Paloma de Papel (Paper Dove)

Part travelogue, part political statement, part coming-of-age drama —Marty Mapes (review...)

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The real Jack Abramoff was a lobbyist who made headlines in 2006 when it came to light that he had bribed members of congress and defrauded his own clients. The conspiracies and double dealings are too complicated to sum up in a sentence or two, which makes it all the more remarkable how tight Casino Jack is.

You’re a Naughty One, Saucy Jack

Spacey makes you root against your own interests
Spacey makes you root against your own interests

The character Jack Abramoff (Kevin Spacey) is a natural lobbyist, thriving on conflict and driven by money. If he gets fired from one job, he’ll find another that pays even better, or outcompete his old employer as a freelancer.

Screenwriter Norman Snider opens on Jack’s arrest, then takes us back to a beginning, with Abramoff becoming interested in investing in a troubled casino cruise line. Through his dealings with American Indian tribes, he knows how much money there is in casinos.

During work hours he schmoozes big-name politicians, makes promises and threats over the phone, and high-fives his partners in Lobbying as they talk shop about their clients. With colleagues, his American Indian clients are “monkeys” and “troglodytes,” but to their faces, they are deeply aggrieved parties who deserve someone with power (like Jack) to fight for them in Washington.

If they are reluctant to pay him his huge retainer, he’s not above making a few calls to have the hierarchy within the tribe restructured in his favor. And if he fails to deliver on his promise of favorable legislation, then he’ll double down, demanding even more money because the fight just got harder.

A Mere Scoundrel

“Washington is Hollywood with ugly faces”
—Kevin Spacey as Jack Abramoff

Abramoff’s overeager protégé Michael Scanlon (Barry Pepper) makes a great dramatic foil. Scanlon has learned ruthlessness and greed from his master but hasn’t yet formed boundaries. Scanlon doesn’t blink when he learns a new partner has mafia ties, Abramoff says it’s a deal-breaker. Scanlon buys an expensive house that Abramoff says lacks taste. Scanlon spends on the here and now, while Abramoff saves to build a private school for his five children.

Jack’s home life, what little there is, is very domestic. His wife Pam (Kelly Preston) worries but stands by her man. Jack’s daughters are sweetly seen and never heard. A devout Jew, Jack prays every day. He also works out every day. He knows his way around a piano, playing Chopin to relax himself. It’s a stark contrast to the shark-infested waters of the lobbying game.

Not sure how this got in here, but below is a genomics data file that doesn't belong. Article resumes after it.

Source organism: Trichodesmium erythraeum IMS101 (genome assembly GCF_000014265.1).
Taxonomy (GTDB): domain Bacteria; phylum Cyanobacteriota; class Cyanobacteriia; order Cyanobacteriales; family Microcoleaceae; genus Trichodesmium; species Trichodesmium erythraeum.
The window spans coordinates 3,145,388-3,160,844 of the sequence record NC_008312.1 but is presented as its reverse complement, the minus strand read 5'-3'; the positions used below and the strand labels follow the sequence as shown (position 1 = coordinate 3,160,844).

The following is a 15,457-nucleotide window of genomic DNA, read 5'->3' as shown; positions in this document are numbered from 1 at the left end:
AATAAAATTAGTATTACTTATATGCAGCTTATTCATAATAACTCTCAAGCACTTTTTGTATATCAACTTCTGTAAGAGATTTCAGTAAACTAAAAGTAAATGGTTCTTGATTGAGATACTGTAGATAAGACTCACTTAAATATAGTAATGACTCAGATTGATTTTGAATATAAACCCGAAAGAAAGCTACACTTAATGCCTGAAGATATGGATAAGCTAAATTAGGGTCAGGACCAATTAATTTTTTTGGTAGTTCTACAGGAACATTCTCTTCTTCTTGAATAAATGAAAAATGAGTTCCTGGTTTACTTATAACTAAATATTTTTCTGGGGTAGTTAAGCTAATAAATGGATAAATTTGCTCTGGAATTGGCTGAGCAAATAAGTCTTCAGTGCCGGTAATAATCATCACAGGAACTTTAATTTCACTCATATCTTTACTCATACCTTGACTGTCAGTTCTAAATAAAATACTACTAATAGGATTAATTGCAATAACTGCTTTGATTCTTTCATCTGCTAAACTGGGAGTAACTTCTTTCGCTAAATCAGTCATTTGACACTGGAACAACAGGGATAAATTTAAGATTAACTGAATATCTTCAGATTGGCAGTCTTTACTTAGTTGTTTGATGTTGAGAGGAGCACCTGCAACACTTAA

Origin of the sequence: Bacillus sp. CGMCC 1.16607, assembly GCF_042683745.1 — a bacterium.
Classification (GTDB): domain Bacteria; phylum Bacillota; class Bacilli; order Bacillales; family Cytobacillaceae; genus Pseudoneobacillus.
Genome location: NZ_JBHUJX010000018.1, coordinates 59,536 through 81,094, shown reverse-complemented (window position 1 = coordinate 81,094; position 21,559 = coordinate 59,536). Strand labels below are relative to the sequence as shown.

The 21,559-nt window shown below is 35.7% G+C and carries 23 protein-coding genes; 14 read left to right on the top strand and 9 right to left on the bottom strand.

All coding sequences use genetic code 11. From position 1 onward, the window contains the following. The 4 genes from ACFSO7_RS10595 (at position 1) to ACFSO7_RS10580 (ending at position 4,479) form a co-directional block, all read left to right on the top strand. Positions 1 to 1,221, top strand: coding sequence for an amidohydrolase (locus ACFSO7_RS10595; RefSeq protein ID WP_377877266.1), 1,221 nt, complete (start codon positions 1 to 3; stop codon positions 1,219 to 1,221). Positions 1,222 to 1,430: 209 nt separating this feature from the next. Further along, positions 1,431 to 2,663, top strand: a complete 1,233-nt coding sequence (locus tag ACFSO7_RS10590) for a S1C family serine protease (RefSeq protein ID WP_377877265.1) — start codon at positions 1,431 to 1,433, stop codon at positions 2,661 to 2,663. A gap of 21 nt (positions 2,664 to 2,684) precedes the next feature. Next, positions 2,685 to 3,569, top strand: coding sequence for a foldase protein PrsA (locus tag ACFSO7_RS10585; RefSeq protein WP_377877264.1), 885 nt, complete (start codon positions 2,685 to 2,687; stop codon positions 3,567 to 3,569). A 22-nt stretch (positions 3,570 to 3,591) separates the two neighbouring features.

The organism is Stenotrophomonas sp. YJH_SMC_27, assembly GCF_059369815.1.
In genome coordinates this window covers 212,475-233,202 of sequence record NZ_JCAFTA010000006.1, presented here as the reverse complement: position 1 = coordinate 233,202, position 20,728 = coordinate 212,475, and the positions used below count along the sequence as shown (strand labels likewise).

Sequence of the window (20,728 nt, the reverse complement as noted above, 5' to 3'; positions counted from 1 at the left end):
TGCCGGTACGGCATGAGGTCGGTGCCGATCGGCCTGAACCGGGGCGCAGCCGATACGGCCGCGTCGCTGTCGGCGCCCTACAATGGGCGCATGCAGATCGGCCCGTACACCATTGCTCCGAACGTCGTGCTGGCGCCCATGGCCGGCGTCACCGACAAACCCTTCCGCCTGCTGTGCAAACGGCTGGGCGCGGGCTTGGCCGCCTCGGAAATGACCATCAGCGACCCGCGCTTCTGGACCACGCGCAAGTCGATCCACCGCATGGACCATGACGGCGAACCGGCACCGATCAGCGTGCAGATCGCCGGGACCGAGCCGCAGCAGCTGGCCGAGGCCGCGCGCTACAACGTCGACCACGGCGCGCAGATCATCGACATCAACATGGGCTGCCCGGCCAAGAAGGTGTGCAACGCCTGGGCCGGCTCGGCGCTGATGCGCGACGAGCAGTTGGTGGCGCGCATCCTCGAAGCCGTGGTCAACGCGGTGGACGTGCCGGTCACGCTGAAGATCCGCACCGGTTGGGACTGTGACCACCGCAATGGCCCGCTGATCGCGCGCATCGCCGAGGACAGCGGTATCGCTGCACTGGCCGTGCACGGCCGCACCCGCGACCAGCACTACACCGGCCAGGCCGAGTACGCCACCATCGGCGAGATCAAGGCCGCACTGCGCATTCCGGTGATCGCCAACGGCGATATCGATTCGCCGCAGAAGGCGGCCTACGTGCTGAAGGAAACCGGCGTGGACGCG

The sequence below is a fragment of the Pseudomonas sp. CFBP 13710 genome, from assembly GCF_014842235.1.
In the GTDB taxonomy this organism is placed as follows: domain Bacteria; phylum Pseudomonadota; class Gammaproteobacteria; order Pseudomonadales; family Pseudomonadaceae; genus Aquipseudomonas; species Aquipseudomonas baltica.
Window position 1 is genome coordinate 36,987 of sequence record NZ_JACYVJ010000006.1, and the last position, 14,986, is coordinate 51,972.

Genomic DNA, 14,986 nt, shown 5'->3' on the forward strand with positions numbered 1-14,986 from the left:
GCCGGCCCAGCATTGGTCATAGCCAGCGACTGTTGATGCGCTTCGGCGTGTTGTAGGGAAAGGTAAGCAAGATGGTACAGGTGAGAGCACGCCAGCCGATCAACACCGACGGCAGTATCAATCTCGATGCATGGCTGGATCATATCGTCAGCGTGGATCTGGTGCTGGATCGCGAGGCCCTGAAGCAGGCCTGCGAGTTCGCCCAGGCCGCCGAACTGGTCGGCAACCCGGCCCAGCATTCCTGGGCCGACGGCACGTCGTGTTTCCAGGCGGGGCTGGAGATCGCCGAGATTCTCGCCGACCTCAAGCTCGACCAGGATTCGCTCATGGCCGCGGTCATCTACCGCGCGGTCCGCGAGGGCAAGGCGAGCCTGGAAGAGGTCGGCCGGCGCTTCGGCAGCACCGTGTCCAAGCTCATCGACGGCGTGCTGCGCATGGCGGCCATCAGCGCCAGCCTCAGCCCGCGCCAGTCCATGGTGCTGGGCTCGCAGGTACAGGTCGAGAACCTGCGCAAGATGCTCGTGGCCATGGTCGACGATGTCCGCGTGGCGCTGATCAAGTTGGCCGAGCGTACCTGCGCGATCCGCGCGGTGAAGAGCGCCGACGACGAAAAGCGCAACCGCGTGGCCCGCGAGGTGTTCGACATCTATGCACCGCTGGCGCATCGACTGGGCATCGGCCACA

And, if that weren’t enough, Jack also founds the first (and best) kosher restaurant in D.C., and proudly displays his poster of Red Scorpion, a film he produced. Maybe Jack never sleeps.

Thus Spacey and the filmmakers transform a repugnant villain into a mere scoundrel. When his downfall comes, you’re almost sorry to see it — until you remember the real headlines.

I’ll Be Back...

Casino Jack is densely packed. Some scenes last only a minute or two, yet they all hold together in the big picture. In a worse movies, these episodes feel like jump cuts and serve only to confuse the audience. Here, they add texture, character, and a hustling pace that matches the lifestyles of its characters.

Spacey is excellent as Abramoff. That’s not to say he looks and walks and talks like Abramoff (I couldn’t say). Rather, he sells you his character as a protagonist. He’s something of a villain, yet he makes you root for him in that vein. You almost want him to discard his humanizing traits so that he’ll be a more pure and powerful anti-hero. Spacey taps into the same cold calculation that played for black comedy in last year’s In the Loop. In both movies, callous bastards gladly trade the well-being of us average citizens for their own oversized personal greed, yet we laugh at their evil and hope that they succeed.

Spacey’s Jack gets a nice warm coda at the end of the film, reminding us that in December of this year, Jack will again be a free man. And there’s no law that says a convicted felon can’t be a lobbyist.


George Hickenlooper really made the leap to the A list with this film. He managed to control the chaos of Abramoff’s dealings without oversimplifying the scandal and without boring the audience with awkward exposition. Before Casino Jack, Hickenlooper was known mostly for his documentaries, with the occasional foray into B-list feature films. He was found dead on Saturday, October 30, just 5 days before he was to introduce the film at the Denver Film Festival.

Our festival advice: Buy a ticket!